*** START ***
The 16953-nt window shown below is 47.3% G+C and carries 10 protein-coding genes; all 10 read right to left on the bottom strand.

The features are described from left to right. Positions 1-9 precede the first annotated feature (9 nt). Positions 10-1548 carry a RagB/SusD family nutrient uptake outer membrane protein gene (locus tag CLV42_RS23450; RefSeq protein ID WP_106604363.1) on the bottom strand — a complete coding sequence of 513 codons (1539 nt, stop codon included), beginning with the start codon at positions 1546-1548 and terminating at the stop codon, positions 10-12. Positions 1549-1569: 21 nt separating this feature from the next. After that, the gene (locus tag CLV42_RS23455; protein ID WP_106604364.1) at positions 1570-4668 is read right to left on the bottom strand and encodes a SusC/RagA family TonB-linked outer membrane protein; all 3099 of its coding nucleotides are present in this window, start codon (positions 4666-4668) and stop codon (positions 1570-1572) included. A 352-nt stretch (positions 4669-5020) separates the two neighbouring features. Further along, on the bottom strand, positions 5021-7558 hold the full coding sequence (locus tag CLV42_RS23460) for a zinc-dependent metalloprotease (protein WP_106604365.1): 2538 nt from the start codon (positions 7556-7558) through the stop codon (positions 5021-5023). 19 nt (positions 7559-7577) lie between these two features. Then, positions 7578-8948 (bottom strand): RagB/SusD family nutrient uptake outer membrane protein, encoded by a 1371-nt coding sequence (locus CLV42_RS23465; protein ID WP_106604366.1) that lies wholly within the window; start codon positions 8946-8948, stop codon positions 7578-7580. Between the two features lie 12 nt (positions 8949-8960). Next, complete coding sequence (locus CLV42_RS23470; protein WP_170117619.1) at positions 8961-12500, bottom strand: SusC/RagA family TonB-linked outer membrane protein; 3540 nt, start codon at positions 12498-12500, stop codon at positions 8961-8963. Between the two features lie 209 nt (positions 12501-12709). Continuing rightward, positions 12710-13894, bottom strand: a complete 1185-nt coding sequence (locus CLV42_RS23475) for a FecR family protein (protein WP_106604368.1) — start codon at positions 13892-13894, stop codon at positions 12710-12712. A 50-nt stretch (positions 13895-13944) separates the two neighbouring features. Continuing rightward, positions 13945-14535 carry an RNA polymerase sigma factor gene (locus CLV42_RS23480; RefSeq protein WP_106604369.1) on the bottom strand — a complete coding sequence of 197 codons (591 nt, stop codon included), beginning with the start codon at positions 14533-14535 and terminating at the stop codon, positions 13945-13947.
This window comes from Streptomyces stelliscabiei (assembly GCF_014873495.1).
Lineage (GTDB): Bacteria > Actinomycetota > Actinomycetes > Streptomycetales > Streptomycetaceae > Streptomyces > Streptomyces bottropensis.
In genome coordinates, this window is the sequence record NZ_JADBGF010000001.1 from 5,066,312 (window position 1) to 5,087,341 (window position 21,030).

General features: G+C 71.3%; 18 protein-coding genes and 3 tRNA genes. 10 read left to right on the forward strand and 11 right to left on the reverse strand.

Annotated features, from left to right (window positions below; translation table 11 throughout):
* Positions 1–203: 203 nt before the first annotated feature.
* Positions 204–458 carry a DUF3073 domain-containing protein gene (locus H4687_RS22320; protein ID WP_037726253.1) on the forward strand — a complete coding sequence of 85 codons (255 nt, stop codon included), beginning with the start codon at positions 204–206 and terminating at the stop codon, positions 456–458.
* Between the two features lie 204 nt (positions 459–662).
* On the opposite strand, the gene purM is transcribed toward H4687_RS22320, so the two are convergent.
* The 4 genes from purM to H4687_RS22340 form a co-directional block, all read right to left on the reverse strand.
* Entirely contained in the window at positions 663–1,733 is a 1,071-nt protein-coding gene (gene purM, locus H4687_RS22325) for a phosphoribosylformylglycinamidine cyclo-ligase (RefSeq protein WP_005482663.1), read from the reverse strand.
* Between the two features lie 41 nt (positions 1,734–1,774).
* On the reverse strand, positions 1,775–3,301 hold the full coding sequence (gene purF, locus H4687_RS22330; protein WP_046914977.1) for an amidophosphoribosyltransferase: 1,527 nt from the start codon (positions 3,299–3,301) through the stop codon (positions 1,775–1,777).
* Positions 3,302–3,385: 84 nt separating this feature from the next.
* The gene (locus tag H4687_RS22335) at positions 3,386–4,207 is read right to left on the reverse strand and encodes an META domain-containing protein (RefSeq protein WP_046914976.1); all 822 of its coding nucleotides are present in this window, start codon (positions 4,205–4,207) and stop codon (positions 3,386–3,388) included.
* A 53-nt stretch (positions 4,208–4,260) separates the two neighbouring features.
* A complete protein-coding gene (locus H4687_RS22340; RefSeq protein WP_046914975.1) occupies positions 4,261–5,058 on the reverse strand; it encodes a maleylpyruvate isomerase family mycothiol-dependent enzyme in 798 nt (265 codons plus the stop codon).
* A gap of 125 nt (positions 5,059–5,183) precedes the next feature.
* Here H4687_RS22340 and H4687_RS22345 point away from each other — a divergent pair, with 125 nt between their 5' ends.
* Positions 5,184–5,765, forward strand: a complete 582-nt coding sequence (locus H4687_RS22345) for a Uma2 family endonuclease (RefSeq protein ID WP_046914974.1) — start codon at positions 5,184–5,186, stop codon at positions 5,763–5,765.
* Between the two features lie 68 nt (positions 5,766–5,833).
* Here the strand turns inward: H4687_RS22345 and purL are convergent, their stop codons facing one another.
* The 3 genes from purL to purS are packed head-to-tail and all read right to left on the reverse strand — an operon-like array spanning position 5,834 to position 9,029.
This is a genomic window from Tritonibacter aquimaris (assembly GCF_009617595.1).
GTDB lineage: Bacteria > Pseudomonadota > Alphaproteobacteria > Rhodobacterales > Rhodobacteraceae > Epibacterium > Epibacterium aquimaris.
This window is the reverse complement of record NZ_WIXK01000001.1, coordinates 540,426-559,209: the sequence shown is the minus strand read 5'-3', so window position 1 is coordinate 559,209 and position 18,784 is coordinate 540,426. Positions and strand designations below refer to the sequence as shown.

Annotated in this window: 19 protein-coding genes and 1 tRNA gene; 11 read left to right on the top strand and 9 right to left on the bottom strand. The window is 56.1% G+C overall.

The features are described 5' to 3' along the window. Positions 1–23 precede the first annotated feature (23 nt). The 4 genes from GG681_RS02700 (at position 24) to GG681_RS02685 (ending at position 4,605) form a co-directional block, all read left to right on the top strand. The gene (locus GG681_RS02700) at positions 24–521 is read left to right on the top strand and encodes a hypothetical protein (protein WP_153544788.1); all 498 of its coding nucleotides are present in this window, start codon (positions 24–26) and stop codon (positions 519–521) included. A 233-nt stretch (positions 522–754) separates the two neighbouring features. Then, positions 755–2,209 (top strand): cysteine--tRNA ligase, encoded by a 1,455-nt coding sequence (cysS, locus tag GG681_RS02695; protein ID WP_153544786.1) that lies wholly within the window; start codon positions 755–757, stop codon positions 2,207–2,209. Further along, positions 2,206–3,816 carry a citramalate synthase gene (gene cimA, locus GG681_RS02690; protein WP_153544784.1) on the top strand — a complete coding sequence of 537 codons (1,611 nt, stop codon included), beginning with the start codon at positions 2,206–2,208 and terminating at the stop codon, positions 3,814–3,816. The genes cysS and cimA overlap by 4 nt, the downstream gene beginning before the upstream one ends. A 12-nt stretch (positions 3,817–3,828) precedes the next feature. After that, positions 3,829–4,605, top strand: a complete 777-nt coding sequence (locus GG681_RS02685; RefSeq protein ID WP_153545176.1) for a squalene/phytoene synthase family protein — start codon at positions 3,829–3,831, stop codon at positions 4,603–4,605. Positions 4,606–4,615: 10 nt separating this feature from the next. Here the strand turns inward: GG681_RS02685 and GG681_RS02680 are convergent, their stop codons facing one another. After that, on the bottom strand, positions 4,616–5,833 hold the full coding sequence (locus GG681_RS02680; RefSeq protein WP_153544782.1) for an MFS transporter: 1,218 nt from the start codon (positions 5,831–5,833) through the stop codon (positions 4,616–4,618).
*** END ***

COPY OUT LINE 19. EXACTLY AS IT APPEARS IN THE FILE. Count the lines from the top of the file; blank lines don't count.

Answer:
* A complete protein-coding gene (locus H4687_RS22340; RefSeq protein WP_046914975.1) occupies positions 4,261–5,058 on the reverse strand; it encodes a maleylpyruvate isomerase family mycothiol-dependent enzyme in 798 nt (265 codons plus the stop codon).